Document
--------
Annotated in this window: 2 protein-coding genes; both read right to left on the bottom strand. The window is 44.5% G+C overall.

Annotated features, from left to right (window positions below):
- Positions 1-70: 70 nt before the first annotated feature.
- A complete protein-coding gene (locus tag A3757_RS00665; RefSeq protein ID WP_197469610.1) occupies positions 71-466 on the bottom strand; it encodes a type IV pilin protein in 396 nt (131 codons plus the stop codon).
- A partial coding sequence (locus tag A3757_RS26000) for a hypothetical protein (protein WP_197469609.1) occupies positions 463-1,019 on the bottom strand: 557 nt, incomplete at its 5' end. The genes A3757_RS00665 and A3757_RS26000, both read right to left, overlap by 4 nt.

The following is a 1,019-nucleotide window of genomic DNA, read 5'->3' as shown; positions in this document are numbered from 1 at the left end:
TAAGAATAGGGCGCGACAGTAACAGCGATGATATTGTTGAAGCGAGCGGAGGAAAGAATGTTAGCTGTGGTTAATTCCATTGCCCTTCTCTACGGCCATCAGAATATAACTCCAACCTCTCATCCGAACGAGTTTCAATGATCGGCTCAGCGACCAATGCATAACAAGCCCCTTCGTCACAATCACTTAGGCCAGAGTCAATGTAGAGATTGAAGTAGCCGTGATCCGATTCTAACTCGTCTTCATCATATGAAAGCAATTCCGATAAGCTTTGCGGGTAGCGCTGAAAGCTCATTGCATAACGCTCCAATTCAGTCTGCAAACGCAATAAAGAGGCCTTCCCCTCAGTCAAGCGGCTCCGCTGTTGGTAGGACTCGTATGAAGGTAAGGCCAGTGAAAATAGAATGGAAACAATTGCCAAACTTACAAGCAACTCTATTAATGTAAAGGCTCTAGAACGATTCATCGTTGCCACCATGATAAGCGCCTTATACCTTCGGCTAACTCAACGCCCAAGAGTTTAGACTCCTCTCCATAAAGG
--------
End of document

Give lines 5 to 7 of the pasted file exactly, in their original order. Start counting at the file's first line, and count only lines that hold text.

- A partial coding sequence (locus tag A3757_RS26000) for a hypothetical protein (protein WP_197469609.1) occupies positions 463-1,019 on the bottom strand: 557 nt, incomplete at its 5' end. The genes A3757_RS00665 and A3757_RS26000, both read right to left, overlap by 4 nt.

The following is a 1,019-nucleotide window of genomic DNA, read 5'->3' as shown; positions in this document are numbered from 1 at the left end:
TAAGAATAGGGCGCGACAGTAACAGCGATGATATTGTTGAAGCGAGCGGAGGAAAGAATGTTAGCTGTGGTTAATTCCATTGCCCTTCTCTACGGCCATCAGAATATAACTCCAACCTCTCATCCGAACGAGTTTCAATGATCGGCTCAGCGACCAATGCATAACAAGCCCCTTCGTCACAATCACTTAGGCCAGAGTCAATGTAGAGATTGAAGTAGCCGTGATCCGATTCTAACTCGTCTTCATCATATGAAAGCAATTCCGATAAGCTTTGCGGGTAGCGCTGAAAGCTCATTGCATAACGCTCCAATTCAGTCTGCAAACGCAATAAAGAGGCCTTCCCCTCAGTCAAGCGGCTCCGCTGTTGGTAGGACTCGTATGAAGGTAAGGCCAGTGAAAATAGAATGGAAACAATTGCCAAACTTACAAGCAACTCTATTAATGTAAAGGCTCTAGAACGATTCATCGTTGCCACCATGATAAGCGCCTTATACCTTCGGCTAACTCAACGCCCAAGAGTTTAGACTCCTCTCCATAAAGG